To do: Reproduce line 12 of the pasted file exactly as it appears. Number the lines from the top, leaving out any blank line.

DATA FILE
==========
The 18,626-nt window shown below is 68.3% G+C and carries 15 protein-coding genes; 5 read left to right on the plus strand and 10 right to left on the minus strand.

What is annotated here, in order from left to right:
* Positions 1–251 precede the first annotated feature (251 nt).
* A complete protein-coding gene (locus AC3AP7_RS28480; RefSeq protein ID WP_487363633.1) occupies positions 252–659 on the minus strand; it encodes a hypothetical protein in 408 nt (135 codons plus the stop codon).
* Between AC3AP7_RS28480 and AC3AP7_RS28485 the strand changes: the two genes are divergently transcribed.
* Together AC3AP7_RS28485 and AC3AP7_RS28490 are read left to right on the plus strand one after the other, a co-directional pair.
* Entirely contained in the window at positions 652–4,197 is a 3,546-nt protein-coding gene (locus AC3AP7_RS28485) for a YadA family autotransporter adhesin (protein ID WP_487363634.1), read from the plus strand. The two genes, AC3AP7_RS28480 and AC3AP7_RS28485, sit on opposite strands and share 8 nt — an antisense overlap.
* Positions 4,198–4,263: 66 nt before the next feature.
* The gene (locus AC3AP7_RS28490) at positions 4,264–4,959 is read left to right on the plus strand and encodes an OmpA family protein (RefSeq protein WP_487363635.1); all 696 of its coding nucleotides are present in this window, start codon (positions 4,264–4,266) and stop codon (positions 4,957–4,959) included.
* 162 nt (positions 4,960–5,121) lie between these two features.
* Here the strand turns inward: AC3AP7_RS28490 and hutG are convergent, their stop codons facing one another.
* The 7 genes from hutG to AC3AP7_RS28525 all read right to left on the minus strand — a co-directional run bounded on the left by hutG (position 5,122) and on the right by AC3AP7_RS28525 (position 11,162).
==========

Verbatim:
* The 7 genes from hutG to AC3AP7_RS28525 all read right to left on the minus strand — a co-directional run bounded on the left by hutG (position 5,122) and on the right by AC3AP7_RS28525 (position 11,162).